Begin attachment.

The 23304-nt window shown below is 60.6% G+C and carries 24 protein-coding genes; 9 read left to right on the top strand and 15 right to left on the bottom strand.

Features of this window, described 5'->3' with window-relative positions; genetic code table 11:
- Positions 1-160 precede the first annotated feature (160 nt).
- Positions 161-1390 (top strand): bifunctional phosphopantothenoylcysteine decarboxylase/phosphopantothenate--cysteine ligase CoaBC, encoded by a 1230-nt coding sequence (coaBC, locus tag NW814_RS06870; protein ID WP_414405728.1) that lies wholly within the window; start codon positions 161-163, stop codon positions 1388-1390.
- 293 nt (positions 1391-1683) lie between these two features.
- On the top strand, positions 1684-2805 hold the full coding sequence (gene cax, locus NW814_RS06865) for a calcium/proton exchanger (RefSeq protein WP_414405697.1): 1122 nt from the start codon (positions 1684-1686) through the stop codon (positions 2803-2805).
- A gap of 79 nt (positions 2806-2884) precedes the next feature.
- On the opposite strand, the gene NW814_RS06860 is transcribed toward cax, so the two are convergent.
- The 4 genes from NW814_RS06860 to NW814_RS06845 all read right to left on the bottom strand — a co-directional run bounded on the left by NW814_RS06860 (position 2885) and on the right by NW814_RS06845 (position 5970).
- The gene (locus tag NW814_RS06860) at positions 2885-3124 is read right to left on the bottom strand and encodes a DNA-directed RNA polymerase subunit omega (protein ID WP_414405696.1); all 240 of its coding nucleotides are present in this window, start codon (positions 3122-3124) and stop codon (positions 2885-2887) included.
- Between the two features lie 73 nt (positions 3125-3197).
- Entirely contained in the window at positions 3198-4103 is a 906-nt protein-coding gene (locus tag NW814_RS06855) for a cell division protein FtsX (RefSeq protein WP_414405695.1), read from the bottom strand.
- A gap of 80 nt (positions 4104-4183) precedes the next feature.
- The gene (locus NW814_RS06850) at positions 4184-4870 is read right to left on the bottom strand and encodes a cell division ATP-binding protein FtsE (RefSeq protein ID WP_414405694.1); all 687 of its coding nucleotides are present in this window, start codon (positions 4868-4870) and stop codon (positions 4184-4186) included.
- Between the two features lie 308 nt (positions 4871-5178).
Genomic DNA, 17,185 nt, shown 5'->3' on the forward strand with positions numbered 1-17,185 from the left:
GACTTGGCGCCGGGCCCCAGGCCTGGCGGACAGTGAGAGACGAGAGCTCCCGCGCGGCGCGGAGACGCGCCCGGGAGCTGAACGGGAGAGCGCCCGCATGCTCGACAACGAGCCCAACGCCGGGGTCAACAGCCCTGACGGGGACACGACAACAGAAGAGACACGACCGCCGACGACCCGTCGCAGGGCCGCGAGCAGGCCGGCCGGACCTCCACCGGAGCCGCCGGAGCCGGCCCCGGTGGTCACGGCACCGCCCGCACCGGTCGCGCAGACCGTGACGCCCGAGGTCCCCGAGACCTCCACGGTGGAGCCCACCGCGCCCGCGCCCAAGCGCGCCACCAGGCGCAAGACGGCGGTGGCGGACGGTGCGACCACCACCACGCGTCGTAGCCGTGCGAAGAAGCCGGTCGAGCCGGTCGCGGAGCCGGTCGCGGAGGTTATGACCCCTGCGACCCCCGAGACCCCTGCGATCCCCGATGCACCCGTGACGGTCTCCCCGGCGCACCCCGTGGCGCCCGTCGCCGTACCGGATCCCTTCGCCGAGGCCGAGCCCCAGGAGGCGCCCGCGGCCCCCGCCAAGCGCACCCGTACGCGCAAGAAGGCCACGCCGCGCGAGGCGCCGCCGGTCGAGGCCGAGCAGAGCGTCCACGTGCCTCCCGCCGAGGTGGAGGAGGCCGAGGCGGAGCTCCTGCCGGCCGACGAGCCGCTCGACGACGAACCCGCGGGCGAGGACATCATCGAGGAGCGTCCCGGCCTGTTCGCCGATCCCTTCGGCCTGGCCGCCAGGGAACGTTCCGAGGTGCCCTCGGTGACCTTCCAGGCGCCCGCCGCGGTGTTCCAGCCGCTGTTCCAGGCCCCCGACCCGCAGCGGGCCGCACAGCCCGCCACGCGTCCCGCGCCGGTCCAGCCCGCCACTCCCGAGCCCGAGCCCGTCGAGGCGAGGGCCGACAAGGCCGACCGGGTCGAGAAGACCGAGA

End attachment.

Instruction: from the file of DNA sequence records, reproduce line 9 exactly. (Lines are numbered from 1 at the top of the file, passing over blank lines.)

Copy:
- The 4 genes from NW814_RS06860 to NW814_RS06845 all read right to left on the bottom strand — a co-directional run bounded on the left by NW814_RS06860 (position 2885) and on the right by NW814_RS06845 (position 5970).